My new apartment came equipped with two lovely gyms full of fancy exercise things so I figured I’d hop on the elliptical every day for an hour and all of that booze, cheese, and pastry I’d packed onto my thighs would disappear in a few weeks and the eight pair of jeans (I diligently packed even though I couldn’t fit into them) would then welcome me back with open arms.

Not so much. Working out made me feel better but obviously participating in the same thing every single day simply wasn’t doing the trick. The jeans still languished in the closet untouched and I still really enjoyed Wheat Thins. Then, one evening my boyfriend came home from work and excitedly told me all about the boot camp classes in our neighborhood that he’d read about online.

But the more he told me the more anxious I became. He seriously wanted me to sign up for a six-week session with him. Instead of agreeing, I laughed in his face. Boot camp? Me? Be serious! I’d never even played a sport before. The extent of my workout “regime” involved walking, the elliptical, and yoga. I certainly couldn’t run a mile. I hated being dirty and I really wasn’t a big fan of the outdoors in general, plus, I couldn’t stop picturing scenes from Full Metal Jacket in my head. What if someone yelled at me like that in front of other people?! I’d dissolve into tears. No way was I subjecting myself to anything that could possibly be that unfamiliar and unsettling.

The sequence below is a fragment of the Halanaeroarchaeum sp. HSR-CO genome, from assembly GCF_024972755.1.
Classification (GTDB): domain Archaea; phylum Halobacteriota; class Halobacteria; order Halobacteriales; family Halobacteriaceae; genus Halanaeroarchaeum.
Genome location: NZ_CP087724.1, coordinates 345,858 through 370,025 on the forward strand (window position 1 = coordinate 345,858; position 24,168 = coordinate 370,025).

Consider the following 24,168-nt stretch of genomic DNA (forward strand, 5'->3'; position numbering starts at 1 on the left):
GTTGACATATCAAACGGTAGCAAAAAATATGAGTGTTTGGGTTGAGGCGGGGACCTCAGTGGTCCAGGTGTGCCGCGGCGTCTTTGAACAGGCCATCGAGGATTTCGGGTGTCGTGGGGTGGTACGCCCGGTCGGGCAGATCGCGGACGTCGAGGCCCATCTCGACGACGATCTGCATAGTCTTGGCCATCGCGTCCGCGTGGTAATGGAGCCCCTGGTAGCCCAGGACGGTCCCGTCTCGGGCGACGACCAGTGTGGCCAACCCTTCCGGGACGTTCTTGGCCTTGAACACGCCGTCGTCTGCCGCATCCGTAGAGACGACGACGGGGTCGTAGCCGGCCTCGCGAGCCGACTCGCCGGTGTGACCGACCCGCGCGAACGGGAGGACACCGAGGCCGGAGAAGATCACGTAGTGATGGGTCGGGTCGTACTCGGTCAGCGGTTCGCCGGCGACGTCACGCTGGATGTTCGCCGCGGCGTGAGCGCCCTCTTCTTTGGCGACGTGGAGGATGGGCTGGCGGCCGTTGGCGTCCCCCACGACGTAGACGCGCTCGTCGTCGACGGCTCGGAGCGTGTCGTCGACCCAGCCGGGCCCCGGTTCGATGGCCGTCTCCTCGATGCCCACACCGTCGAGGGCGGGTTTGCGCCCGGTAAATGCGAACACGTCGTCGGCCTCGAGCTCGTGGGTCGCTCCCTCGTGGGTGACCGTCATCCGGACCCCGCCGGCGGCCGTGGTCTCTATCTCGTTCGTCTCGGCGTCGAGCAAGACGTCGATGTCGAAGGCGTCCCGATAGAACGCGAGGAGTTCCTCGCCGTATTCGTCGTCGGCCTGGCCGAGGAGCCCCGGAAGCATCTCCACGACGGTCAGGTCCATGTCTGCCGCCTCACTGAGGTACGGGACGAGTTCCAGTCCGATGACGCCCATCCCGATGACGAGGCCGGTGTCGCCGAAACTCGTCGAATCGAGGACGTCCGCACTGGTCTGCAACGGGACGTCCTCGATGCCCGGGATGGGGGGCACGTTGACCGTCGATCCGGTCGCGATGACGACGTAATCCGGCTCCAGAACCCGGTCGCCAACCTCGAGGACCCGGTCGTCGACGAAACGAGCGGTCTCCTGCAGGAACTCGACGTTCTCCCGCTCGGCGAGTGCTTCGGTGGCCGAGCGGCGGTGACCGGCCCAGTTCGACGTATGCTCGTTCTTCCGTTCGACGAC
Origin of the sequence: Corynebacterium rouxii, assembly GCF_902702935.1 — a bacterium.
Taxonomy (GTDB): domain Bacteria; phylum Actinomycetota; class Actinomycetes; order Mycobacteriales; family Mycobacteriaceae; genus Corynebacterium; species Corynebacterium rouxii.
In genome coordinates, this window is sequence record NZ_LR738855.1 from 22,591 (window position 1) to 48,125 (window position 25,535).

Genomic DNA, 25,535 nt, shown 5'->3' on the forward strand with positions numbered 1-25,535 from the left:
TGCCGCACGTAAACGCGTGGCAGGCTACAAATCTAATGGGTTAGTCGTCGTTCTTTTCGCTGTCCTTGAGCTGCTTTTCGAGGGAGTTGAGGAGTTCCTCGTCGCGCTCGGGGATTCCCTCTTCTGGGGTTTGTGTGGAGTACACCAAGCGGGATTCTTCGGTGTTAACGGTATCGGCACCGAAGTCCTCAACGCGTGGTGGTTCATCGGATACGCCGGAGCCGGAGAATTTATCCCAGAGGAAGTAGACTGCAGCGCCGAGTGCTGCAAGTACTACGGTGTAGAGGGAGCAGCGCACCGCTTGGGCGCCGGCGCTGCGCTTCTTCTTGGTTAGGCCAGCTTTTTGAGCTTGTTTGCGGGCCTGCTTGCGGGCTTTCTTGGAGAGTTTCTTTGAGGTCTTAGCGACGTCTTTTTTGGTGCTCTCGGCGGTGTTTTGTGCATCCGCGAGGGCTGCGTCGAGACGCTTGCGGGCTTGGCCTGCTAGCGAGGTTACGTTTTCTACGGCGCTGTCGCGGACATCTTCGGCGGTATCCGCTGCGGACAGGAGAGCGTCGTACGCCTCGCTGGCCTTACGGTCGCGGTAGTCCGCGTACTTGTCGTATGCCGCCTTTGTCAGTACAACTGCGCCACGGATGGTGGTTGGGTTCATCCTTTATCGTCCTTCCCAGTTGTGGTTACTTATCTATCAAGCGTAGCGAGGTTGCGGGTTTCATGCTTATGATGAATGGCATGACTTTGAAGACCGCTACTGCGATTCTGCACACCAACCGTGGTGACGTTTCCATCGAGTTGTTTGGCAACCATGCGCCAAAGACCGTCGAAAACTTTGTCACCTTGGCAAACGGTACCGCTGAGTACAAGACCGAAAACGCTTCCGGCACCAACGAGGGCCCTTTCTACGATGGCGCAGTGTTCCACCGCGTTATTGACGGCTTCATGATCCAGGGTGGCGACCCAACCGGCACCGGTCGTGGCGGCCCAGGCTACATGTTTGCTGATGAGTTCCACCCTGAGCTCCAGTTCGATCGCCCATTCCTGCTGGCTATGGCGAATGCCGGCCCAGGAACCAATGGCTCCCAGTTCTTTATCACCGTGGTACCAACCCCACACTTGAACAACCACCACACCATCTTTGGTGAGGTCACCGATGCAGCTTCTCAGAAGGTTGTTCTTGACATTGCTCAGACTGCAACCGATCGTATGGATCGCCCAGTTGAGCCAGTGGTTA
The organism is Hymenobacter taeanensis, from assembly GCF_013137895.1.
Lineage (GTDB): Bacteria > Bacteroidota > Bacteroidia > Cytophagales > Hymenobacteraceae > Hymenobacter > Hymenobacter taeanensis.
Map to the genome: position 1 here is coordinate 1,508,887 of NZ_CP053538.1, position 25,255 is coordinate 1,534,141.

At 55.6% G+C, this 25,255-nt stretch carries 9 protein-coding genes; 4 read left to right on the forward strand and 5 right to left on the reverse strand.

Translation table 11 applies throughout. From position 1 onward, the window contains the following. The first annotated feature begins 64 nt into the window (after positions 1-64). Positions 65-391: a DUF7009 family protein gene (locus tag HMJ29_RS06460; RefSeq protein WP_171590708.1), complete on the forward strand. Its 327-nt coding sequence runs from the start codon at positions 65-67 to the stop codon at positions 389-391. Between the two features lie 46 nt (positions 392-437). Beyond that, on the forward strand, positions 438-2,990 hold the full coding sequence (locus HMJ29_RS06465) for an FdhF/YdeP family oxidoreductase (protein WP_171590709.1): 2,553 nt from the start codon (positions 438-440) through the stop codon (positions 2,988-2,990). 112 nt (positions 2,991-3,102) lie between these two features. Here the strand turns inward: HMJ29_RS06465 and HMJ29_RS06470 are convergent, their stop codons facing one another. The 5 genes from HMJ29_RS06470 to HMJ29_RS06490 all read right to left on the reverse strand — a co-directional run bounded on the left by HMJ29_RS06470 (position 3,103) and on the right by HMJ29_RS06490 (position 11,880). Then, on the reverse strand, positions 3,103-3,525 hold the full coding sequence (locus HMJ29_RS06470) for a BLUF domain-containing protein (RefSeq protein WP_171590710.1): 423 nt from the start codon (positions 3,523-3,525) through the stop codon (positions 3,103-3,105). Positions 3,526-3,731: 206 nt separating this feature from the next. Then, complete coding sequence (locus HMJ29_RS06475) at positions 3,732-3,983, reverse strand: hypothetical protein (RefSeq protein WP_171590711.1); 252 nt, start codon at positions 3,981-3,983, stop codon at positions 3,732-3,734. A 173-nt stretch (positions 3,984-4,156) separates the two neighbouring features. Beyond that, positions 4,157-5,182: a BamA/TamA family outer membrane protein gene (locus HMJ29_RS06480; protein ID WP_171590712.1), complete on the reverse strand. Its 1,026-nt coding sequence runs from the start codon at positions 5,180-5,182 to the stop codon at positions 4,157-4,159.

So I told my boyfriend in no uncertain terms that I would rather be eaten alive by a raptor than exorcise outside in front of other people.

But I couldn’t stop thinking about it, and the more freaked out I got over the possibility of actually having to step out of my safe (and let’s face it very ineffectual) gym-based comfort zone, the more I realized that the irrational fear I was feeling meant that I absolutely had to sign-up. It sounds silly to me now, but honestly that was one of the hardest things I’ve ever done.

Unfortunately, it’s not like I hit the submit button, Bootcamp SF charged my credit card and then I went to my zen place. Some part of me was nervous about the first boot camp session every single day until I attended my first class in July, but I’ll tell you all about that day next week.